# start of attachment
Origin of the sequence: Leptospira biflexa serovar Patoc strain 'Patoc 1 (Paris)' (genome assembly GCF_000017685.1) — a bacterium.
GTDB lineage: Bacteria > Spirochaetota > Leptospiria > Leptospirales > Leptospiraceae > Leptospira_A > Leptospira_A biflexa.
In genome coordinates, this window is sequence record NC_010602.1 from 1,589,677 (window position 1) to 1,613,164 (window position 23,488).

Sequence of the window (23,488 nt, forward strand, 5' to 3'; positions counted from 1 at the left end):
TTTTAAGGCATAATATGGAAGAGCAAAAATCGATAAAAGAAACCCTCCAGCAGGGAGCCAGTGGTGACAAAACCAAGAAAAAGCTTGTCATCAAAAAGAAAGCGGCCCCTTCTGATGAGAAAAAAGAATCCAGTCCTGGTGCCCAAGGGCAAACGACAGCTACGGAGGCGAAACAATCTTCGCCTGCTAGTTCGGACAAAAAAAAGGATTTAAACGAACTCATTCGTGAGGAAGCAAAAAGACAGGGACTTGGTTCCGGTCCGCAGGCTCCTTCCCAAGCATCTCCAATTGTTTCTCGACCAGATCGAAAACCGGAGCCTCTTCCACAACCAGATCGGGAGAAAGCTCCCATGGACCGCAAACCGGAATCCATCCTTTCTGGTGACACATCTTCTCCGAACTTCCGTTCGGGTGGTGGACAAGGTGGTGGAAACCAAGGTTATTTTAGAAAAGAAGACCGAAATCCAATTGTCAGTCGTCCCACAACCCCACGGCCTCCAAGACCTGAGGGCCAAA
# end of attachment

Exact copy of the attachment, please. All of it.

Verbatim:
Origin of the sequence: Leptospira biflexa serovar Patoc strain 'Patoc 1 (Paris)' (genome assembly GCF_000017685.1) — a bacterium.
GTDB lineage: Bacteria > Spirochaetota > Leptospiria > Leptospirales > Leptospiraceae > Leptospira_A > Leptospira_A biflexa.
In genome coordinates, this window is sequence record NC_010602.1 from 1,589,677 (window position 1) to 1,613,164 (window position 23,488).

Sequence of the window (23,488 nt, forward strand, 5' to 3'; positions counted from 1 at the left end):
TTTTAAGGCATAATATGGAAGAGCAAAAATCGATAAAAGAAACCCTCCAGCAGGGAGCCAGTGGTGACAAAACCAAGAAAAAGCTTGTCATCAAAAAGAAAGCGGCCCCTTCTGATGAGAAAAAAGAATCCAGTCCTGGTGCCCAAGGGCAAACGACAGCTACGGAGGCGAAACAATCTTCGCCTGCTAGTTCGGACAAAAAAAAGGATTTAAACGAACTCATTCGTGAGGAAGCAAAAAGACAGGGACTTGGTTCCGGTCCGCAGGCTCCTTCCCAAGCATCTCCAATTGTTTCTCGACCAGATCGAAAACCGGAGCCTCTTCCACAACCAGATCGGGAGAAAGCTCCCATGGACCGCAAACCGGAATCCATCCTTTCTGGTGACACATCTTCTCCGAACTTCCGTTCGGGTGGTGGACAAGGTGGTGGAAACCAAGGTTATTTTAGAAAAGAAGACCGAAATCCAATTGTCAGTCGTCCCACAACCCCACGGCCTCCAAGACCTGAGGGCCAAA